It’s always important to cherish sweet moments of joy in times of crisis — something Teva Martinson knows all too well.
Martinson, a dancer-turned-phlebotomist, went viral this week when he delivered an impromptu masked ballet performance at the University of Utah Hospital in Salt Lake City. The video, originally taken by the hospital, was later shared by local networks and national shows including Good Morning America.
In the video, Martinson, 21, is seen happily kicking off his crocs and giving a sweet dance in the lobby of the hospital as people walk by in admiration. The response to his performance was swift.
“Can you imagine the emotional healing this did for just these moments as people walked by?” a commenter wrote. “Chills.”
“Thank you, Teva, for a minute of beauty amidst all the tensions in our health care system,” another wrote. “Your talent is just as important to healing as any medicine.”
— University of Utah Health (@UofUHealth) August 31, 2021
As Martinson explains to Yahoo Life, the routine was indeed a random — and impromptu — act of joy.
“On that day, I was just on a break,” Martinson says. “Me and my friend had gone to get a quick coffee and on that same floor there’s a pianist. After we got our coffee, I was like, ‘Oh my gosh, I would really love to dance. Her music is so pretty. And my friend was like, ‘Why don't you go and give it a shot?’”
He continues, “We walked on over there and talk to the sweet lady who was playing. I was like, ‘Do you know any ballets?’ She's like, ‘A couple.’ So I just kicked off my little Crocs and I was like, let's just have a moment. It was so nice.”
Martinson’s love for dance began in high school when he was scouted by a teacher who saw his potential. He says he later received a scholarship to a performing arts college in Los Angeles, but after a year decided to transition to the medical field instead.
“I had a lot to consider,” he recalls. “I might not be the perfect build. I might not have the prettiest face. I might not have the best technique. But I told myself, you know what? It's totally OK. People become so many things in their life. I thought I needed dance to be happy. I thought I needed to be at the top of, I don't know, social [media] and all that jazz. But then I thought to myself, why can't I just take a moment to do something selfless when all my life I tried to be what someone thought was perfect?"
“I thought I had lost myself,” he says of his decision to leave L.A. “But I found a kind of new awakening in medicine. And since then, I've had such an amazing time. I absolutely don't regret a single moment.”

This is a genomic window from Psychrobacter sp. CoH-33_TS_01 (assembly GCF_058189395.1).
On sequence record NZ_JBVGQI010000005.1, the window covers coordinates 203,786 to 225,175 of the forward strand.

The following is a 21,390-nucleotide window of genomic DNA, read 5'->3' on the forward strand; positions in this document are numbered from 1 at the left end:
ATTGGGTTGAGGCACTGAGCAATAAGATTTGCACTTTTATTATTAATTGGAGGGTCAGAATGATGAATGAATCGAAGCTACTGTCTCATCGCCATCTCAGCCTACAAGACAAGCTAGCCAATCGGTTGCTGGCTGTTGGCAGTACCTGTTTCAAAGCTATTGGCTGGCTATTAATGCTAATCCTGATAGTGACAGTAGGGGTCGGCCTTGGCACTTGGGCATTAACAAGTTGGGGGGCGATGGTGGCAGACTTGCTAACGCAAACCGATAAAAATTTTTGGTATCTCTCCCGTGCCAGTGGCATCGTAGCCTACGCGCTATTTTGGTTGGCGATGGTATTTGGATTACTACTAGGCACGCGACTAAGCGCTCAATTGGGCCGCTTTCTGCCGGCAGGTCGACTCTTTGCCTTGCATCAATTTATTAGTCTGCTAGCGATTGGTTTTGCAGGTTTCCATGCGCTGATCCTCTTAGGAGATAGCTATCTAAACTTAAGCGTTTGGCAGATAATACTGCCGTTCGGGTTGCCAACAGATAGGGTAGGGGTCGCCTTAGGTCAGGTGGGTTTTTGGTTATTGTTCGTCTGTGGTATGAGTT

Now, through dance and movement, he’s been able to “bring joy" to patients, doctors and nurses, he says, "who might not have had that opportunity.”
“I’ve been working through COVID and have just been extremely busy,” he says, adding that he still finds time to teach dance at a local studio, where he’s witnessed the healing powers of dance firsthand. “I’ve had friends, especially little dancers, who have lost friends and family [to the virus],” he explains, adding that parents have “felt so moved by what their what little ones can accomplish," and that dancing adults have appreciated "being able to try to relieve any stress…”
Martinson received a number of positive messages from strangers across the country — something he's using as an opportunity to empower young people.
“I had a girl ask me, ‘What can I do to be you?’ I told her, ‘Under no circumstance, don't become me.’ I said, ‘I had hardships. I had so many things happened to me. Don't take whatever route I've taken to come here. Live your life to become you. Wanting to and aspiring to be something or someone that you're not quite yet, or something that seems a little out of place, isn't as fun. Become you. Take a moment for yourself and just be you because one day, when we're all old, we're gonna regret wanting to try to be someone else.'”
“All of us are still continuing to find our dance,” he continues. “I mean, I know I am still. My only advice for young adults, adults in general, or teams that are coming up, is to never be OK with who you are today. Always strive to be a little different.”
“Don't be the same person you were two years ago. Don't be the scared person you were earlier today,” he adds. “Strive to put yourself first because you're the only one that matters in the end. You don't take anything with you when you leave this world other than yourself. So put yourself first."